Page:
July 2021

I was reading recently that United Airlines have ordered 15 supersonic jetliners for delivery later this decade.  I also saw that a new residential cruise ship called Njord is being launched that will sell residences (not cabins) for between $8 and $30 million.  That got me thinking about the romance of travel, something of which we appear to have been sadly lacking lately.

Throughout the modern era of tourism efforts have always been made to add excitement to the whole process of traveling.  The stage coaches of the eighteenth an early nineteenth century were always given names to indicate their speed. ‘Lightening’ in England, ‘Stellwagon’ and ‘Eilwagon’ in Germany and ‘Flying Machine’ here in the USA.  That despite the fact they probably only traveled at five miles an hour!

The railroads got in on the act of course and named their trains and locomotives from the earliest days.  These early attempts at marketing were aimed at exciting the prospective traveler.  Not only were the names evocative but serious attempts were made to provide exceptional levels of luxury.

Shipping companies from the 1800s onwards also majored on luxury and speed, across the world.  It’s true that the majority of passengers traveled in ‘steerage’ or third class on the ships and experienced anything but luxury, but the image was all that mattered.  Ships became larger and larger, and ever more speedy.  Across the Atlantic shipping lines competed for the Blue Riband, the prize for the fastest crossing. Again the magic was in the names and the marketing with ships like Normandie, Queen Mary, Bremen and United States competing for the ultimate record.  The liner United States held the record from 1952 until 1986, when it was beaten by Sir Richard Branson’s Virgin Atlantic Challenger, although as that only held about 4 people it doesn’t count as a liner in my mind!  The United States averaged just under 40 miles per hour, but the luxury on board was phenomenal.

On the railroads from the mid 1800s through to the 1950s famous trains offered unimaginable (to the average traveler) levels of speed and luxury.  Think of the 20th Century Limited from New York to Chicago, The Orient Express, which featured in novels and stories (most notably ‘Murder on the Orient Express’ by Agatha Christie), The Trans Siberian Express from Moscow to Vladivostok – 5772 miles, The Blue Train in South Africa, The Flying Scotsman in Britain, the Ghan in Australia, and countless others.  Of course the luxury came about by including Pullman Cars in many trains, or in Europe the Wagons Lits.  Many railroads still have luxury and high speed trains (the Acela here in USA and the Bullet Trains of Japan) but regrettably the luxury has passed and many trains today are very ordinary.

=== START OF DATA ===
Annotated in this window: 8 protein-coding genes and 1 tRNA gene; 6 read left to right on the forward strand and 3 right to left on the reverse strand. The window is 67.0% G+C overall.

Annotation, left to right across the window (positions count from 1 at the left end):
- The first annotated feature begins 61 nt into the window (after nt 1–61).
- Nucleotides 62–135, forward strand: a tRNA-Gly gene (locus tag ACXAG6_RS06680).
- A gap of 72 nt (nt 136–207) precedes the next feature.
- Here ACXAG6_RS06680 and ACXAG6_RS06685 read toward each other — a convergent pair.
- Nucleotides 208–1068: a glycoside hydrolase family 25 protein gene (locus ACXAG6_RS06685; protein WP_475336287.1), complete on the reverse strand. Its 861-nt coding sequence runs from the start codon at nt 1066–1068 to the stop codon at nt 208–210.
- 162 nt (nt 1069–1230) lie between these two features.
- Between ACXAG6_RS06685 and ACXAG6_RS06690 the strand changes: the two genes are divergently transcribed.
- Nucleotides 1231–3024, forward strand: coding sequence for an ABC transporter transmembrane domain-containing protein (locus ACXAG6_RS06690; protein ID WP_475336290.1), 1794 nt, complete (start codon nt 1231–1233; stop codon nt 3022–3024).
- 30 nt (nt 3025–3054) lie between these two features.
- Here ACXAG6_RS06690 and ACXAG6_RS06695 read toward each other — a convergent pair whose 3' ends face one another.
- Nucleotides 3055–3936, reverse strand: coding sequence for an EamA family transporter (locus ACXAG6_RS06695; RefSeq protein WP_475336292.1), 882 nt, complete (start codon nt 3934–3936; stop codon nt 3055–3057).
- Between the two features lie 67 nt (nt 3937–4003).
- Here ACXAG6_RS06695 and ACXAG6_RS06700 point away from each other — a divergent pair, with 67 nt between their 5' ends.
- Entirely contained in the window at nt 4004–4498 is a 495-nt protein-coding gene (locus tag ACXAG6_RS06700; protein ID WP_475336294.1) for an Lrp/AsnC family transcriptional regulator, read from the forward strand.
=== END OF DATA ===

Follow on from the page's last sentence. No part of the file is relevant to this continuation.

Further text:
Airlines of course used their speed and luxury to attract passenger from the 1920s onwards.  Juan Tippe’s Pan American blazed trails across the world with luxury flying boats. Other nations competed of course and following the Second World War the air routes around the world were flown by exotically names airliners – Comet, Constellation,  and Stratocruiser.   Airlines named their individual aircraft, with Pan Am’s Clippers and TWA Star Stream jets.

In flight service was how airlines differentiated themselves offering not just excellent food but cocktail bars in the sky, sleeping bunks and in flight entertainment.  

Although the Boeing 747 was known as The Queen of the Skies, it did usher in the chance to cram as many people into a plane as possible, and for many (except those few in the first class front cabin of the jets) flying was no longer the ‘experience’ many would like.  The Airbus A-380 took size to a whole new level, and for the majority of the between 379 and 615 passengers, luxury is not a word they would consider.

Concorde, the supersonic airliner that flew on a very few routes between 1976 and 2003 was a notable exception to the trend. Never a commercial success, Concorde flew its 100 passengers at twice the speed of sound in unashamed luxury.  

Well, perhaps we’ve come full circle.  United Airlines plans to reintroduce supersonic travel.  Luxury cruise ships are beginning to set sail again, and there are increasing numbers of ‘special’ luxury trains running around the world.

Let’s hope the romance, luxury and speed of traveling is making a welcome return.